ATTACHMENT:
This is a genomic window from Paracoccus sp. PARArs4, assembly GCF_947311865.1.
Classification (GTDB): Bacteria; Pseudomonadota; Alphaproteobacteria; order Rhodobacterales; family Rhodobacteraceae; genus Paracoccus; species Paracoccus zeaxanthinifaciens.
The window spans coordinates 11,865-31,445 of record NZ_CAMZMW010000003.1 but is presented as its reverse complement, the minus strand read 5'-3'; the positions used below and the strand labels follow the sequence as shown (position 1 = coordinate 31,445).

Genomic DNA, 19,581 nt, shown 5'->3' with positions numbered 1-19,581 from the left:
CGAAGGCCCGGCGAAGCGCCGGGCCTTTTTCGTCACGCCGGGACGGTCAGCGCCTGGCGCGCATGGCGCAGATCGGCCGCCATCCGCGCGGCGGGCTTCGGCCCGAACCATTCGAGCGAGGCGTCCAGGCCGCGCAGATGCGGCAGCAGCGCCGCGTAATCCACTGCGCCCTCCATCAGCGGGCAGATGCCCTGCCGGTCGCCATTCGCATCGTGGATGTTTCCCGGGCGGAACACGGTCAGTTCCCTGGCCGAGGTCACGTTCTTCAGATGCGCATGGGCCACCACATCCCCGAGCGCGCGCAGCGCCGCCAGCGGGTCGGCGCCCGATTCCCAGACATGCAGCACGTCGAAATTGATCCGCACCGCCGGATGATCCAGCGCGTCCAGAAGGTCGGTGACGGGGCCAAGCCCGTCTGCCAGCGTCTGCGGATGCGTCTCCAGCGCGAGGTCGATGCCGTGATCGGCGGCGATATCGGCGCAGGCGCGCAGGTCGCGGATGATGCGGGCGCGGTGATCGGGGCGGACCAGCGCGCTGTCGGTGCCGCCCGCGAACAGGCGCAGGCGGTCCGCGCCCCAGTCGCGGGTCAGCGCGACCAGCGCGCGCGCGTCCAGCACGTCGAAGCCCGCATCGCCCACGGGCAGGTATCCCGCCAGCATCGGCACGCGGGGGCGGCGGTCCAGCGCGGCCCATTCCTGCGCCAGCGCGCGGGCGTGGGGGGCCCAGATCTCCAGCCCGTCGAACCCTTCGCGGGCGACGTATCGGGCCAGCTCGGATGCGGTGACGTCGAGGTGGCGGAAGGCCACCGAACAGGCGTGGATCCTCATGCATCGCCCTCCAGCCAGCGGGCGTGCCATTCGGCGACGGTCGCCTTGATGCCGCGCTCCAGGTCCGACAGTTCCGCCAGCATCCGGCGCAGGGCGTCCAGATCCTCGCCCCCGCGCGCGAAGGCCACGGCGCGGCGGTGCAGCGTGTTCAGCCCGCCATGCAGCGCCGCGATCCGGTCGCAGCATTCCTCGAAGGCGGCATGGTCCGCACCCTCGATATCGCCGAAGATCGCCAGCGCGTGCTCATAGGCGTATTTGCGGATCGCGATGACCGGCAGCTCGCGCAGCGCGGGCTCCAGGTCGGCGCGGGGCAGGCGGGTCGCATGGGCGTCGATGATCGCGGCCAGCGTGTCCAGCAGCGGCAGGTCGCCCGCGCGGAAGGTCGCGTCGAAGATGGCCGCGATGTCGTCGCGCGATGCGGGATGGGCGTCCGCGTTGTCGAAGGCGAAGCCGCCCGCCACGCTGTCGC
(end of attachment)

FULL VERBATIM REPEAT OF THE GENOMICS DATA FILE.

This is a genomic window from Paracoccus sp. PARArs4, assembly GCF_947311865.1.
Classification (GTDB): Bacteria; Pseudomonadota; Alphaproteobacteria; order Rhodobacterales; family Rhodobacteraceae; genus Paracoccus; species Paracoccus zeaxanthinifaciens.
The window spans coordinates 11,865-31,445 of record NZ_CAMZMW010000003.1 but is presented as its reverse complement, the minus strand read 5'-3'; the positions used below and the strand labels follow the sequence as shown (position 1 = coordinate 31,445).

Genomic DNA, 19,581 nt, shown 5'->3' with positions numbered 1-19,581 from the left:
CGAAGGCCCGGCGAAGCGCCGGGCCTTTTTCGTCACGCCGGGACGGTCAGCGCCTGGCGCGCATGGCGCAGATCGGCCGCCATCCGCGCGGCGGGCTTCGGCCCGAACCATTCGAGCGAGGCGTCCAGGCCGCGCAGATGCGGCAGCAGCGCCGCGTAATCCACTGCGCCCTCCATCAGCGGGCAGATGCCCTGCCGGTCGCCATTCGCATCGTGGATGTTTCCCGGGCGGAACACGGTCAGTTCCCTGGCCGAGGTCACGTTCTTCAGATGCGCATGGGCCACCACATCCCCGAGCGCGCGCAGCGCCGCCAGCGGGTCGGCGCCCGATTCCCAGACATGCAGCACGTCGAAATTGATCCGCACCGCCGGATGATCCAGCGCGTCCAGAAGGTCGGTGACGGGGCCAAGCCCGTCTGCCAGCGTCTGCGGATGCGTCTCCAGCGCGAGGTCGATGCCGTGATCGGCGGCGATATCGGCGCAGGCGCGCAGGTCGCGGATGATGCGGGCGCGGTGATCGGGGCGGACCAGCGCGCTGTCGGTGCCGCCCGCGAACAGGCGCAGGCGGTCCGCGCCCCAGTCGCGGGTCAGCGCGACCAGCGCGCGCGCGTCCAGCACGTCGAAGCCCGCATCGCCCACGGGCAGGTATCCCGCCAGCATCGGCACGCGGGGGCGGCGGTCCAGCGCGGCCCATTCCTGCGCCAGCGCGCGGGCGTGGGGGGCCCAGATCTCCAGCCCGTCGAACCCTTCGCGGGCGACGTATCGGGCCAGCTCGGATGCGGTGACGTCGAGGTGGCGGAAGGCCACCGAACAGGCGTGGATCCTCATGCATCGCCCTCCAGCCAGCGGGCGTGCCATTCGGCGACGGTCGCCTTGATGCCGCGCTCCAGGTCCGACAGTTCCGCCAGCATCCGGCGCAGGGCGTCCAGATCCTCGCCCCCGCGCGCGAAGGCCACGGCGCGGCGGTGCAGCGTGTTCAGCCCGCCATGCAGCGCCGCGATCCGGTCGCAGCATTCCTCGAAGGCGGCATGGTCCGCACCCTCGATATCGCCGAAGATCGCCAGCGCGTGCTCATAGGCGTATTTGCGGATCGCGATGACCGGCAGCTCGCGCAGCGCGGGCTCCAGGTCGGCGCGGGGCAGGCGGGTCGCATGGGCGTCGATGATCGCGGCCAGCGTGTCCAGCAGCGGCAGGTCGCCCGCGCGGAAGGTCGCGTCGAAGATGGCCGCGATGTCGTCGCGCGATGCGGGATGGGCGTCCGCGTTGTCGAAGGCGAAGCCGCCCGCCACGCTGTCGC